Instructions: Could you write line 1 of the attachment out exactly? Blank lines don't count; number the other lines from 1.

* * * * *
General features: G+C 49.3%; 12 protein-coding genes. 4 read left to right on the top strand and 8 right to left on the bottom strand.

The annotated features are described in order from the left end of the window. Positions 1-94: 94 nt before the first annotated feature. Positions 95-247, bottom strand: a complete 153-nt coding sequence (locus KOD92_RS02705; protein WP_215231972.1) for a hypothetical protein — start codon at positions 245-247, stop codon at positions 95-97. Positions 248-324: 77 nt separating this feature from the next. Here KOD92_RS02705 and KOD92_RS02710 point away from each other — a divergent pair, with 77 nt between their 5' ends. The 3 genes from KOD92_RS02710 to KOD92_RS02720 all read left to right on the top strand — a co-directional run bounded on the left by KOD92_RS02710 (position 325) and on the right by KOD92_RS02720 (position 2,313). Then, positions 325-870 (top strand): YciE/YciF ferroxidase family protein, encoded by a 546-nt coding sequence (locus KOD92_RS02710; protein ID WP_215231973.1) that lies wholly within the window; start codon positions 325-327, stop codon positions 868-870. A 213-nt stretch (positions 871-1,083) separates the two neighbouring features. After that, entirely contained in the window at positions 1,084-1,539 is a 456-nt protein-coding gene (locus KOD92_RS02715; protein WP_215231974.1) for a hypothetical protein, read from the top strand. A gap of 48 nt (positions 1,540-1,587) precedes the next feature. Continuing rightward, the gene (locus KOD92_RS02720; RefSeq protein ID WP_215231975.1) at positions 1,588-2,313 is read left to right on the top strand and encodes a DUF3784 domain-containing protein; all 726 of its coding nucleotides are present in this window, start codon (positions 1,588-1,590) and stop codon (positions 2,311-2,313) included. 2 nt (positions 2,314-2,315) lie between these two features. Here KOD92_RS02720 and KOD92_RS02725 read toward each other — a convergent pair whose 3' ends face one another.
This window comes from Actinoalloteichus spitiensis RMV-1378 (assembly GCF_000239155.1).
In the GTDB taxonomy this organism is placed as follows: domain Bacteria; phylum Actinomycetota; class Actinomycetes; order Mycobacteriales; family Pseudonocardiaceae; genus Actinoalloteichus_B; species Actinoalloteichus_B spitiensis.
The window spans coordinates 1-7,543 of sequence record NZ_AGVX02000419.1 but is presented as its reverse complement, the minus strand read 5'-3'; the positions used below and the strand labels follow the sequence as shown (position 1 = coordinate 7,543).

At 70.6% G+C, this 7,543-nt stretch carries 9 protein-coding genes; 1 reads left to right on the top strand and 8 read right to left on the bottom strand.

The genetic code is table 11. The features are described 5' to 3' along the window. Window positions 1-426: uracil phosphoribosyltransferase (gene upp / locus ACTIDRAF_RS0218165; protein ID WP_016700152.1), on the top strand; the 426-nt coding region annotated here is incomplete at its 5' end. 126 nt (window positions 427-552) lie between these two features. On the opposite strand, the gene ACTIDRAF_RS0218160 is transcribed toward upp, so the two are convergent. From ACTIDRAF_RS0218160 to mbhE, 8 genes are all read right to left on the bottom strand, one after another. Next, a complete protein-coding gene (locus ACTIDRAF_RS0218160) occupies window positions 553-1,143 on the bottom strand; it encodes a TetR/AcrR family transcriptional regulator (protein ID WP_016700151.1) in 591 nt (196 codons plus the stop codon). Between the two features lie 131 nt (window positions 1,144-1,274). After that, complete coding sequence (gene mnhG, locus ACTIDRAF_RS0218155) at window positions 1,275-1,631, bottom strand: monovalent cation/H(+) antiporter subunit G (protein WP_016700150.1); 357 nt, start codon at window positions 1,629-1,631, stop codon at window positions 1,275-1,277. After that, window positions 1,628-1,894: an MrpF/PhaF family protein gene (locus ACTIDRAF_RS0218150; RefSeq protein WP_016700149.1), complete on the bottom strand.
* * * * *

General features: G+C 49.3%; 12 protein-coding genes. 4 read left to right on the top strand and 8 right to left on the bottom strand.